Tina, my older daughter, was good about it and only complained once, saying that had we known Susie was going to be so late, she could have worked the extra hour. I agreed. Once we got the “okay call” from Susie and we knew she was on the flight, Tina and I needed to eat. Because it was late, after nine, we knew there would not be a lot of choices open to us in the Oakland area, at least not in any neighborhoods we wanted to visit. I suggested that we take the Bay Bridge into San Francisco instead of the Richmond Bridge toward home. I joked that at the very least, I could get us to the 24 hour Mel’s Diner on Lombard or the 24 hour IHOP. While on the bridge, I noticed Fisherman’s Wharf in the distance and suggested we try Pier 39 where I knew there was a Hard Rock Café. My daughter loves to eat at the Hard Rock and has eaten at about 20 of their international locations. I figured it would be a treat to thank her for leaving work early and driving us to the airport. I knew she had never been to this particular location and that she would love to add one more souvenir glass to her Hard Rock wall.

We found the restaurant easily and the parking lot across from Pier 39. We rushed ahead of a group of slow walking tourists because we only had about 45 minutes until the restaurant closed. I had a funny feeling, you know, the kind that tells you something is wrong but you don’t know what. We were seated right away and ordered our food and drinks. Without much waiting, our food arrived and we ate and had a nice chat. Tina told me about some of the people at work and some of the hotel guests she has checked into the resort hotel where she works. We had a very nice time at dinner.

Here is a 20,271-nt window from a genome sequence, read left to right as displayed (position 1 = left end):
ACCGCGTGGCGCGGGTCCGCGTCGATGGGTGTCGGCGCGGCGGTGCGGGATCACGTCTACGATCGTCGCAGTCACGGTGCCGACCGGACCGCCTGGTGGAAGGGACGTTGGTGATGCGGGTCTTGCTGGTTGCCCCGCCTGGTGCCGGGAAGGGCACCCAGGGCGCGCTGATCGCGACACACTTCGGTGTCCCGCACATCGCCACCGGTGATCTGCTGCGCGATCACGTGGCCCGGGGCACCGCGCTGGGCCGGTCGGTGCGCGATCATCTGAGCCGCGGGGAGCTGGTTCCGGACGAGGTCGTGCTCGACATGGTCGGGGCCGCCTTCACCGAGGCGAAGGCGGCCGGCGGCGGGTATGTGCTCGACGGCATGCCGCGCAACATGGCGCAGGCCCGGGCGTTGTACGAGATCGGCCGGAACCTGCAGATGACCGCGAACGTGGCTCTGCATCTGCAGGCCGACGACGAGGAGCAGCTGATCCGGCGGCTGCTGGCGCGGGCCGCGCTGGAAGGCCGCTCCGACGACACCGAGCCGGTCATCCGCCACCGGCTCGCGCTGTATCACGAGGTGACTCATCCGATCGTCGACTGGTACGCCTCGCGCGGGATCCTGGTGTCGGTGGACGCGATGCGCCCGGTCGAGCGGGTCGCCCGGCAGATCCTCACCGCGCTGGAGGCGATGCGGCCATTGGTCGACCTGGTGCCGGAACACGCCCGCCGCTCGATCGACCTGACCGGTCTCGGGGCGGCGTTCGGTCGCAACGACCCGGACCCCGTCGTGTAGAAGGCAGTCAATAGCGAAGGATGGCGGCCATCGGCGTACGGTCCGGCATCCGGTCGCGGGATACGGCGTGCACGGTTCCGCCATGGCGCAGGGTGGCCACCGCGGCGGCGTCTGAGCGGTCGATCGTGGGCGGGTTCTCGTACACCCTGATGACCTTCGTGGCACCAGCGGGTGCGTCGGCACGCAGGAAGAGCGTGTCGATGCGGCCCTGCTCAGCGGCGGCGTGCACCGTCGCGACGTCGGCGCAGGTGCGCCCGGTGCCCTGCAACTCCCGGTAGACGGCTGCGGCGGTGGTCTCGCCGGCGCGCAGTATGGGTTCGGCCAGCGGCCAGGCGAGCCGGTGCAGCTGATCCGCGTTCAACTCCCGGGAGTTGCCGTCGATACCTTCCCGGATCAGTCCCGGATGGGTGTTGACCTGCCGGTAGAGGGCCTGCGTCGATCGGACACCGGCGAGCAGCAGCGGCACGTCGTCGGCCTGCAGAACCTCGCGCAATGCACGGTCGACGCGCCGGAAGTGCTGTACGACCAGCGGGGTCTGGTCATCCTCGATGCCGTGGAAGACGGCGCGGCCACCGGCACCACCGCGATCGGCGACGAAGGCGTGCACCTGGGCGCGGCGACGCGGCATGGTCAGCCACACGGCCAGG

When it was time to leave, I realized I didn’t have the parking ticket to have it validated. She said it wasn’t a big deal, I had probably left it in the car so we walked back to the parking lot. No parking ticket in the car. We would have to pay the maximum, thirty dollars. Not good when I was already regretting having splurged on the dinner! She was stubborn and insisted they would give us a discount or the real rate if we showed them the receipt from the dinner. I didn’t think so. I was right. The attendant, in barely understandable English, said we’d have to walk back to the restaurant and get a validation then come back and he’d talk to the manager and see if they could discount the rate. My stubborn daughter insisted that she wasn’t going to walk “way back to the restaurant in the freezing cold” and that there must be someone she could talk to about it. Yes, she got part of her stubborn genes from me but she also got her father’s stubborness so she has a “double stubborn whammy”! She kept arguing with the attendant who finally told her to park on the side then he left. We assumed he was coming back. He didn’t. We waited twenty minutes. He didn’t come back. Tina was really upset. She tried to pay the maximum with her credit card but we didn’t have a ticket so the machine could not process it. She wanted to drive through the arm across the exit and just leave. Not a good idea, I told her. It was my car. There were police around. I told her “don’t do it” because we wouldn’t get more than twenty feet away without the cops following us and then we’d both be in trouble, not to mention my car would be damaged. She drove around the lot hoping to find someone else’s lost ticket. She even tried pushing the button at the entrance to get a new ticket. No luck. I finally convinced her to let me walk to the office to get some help. She drove me to the office where we ran into a police man and we explained we needed to get out but had no ticket. She was all smiles for him! He got an attendant to come out and we paid the maximum (my cash which we really couldn’t afford at the end of the month) and left. She didn’t speak to me the rest of the way home except to mutter under her breath, “Next time give me the ticket.” Actually, it is common practice for someone else to carry the ticket because they get lost in my huge purse. I didn’t dare tell her that for fear she’d bite my head off or drive the car over the Golden Gate Bridge!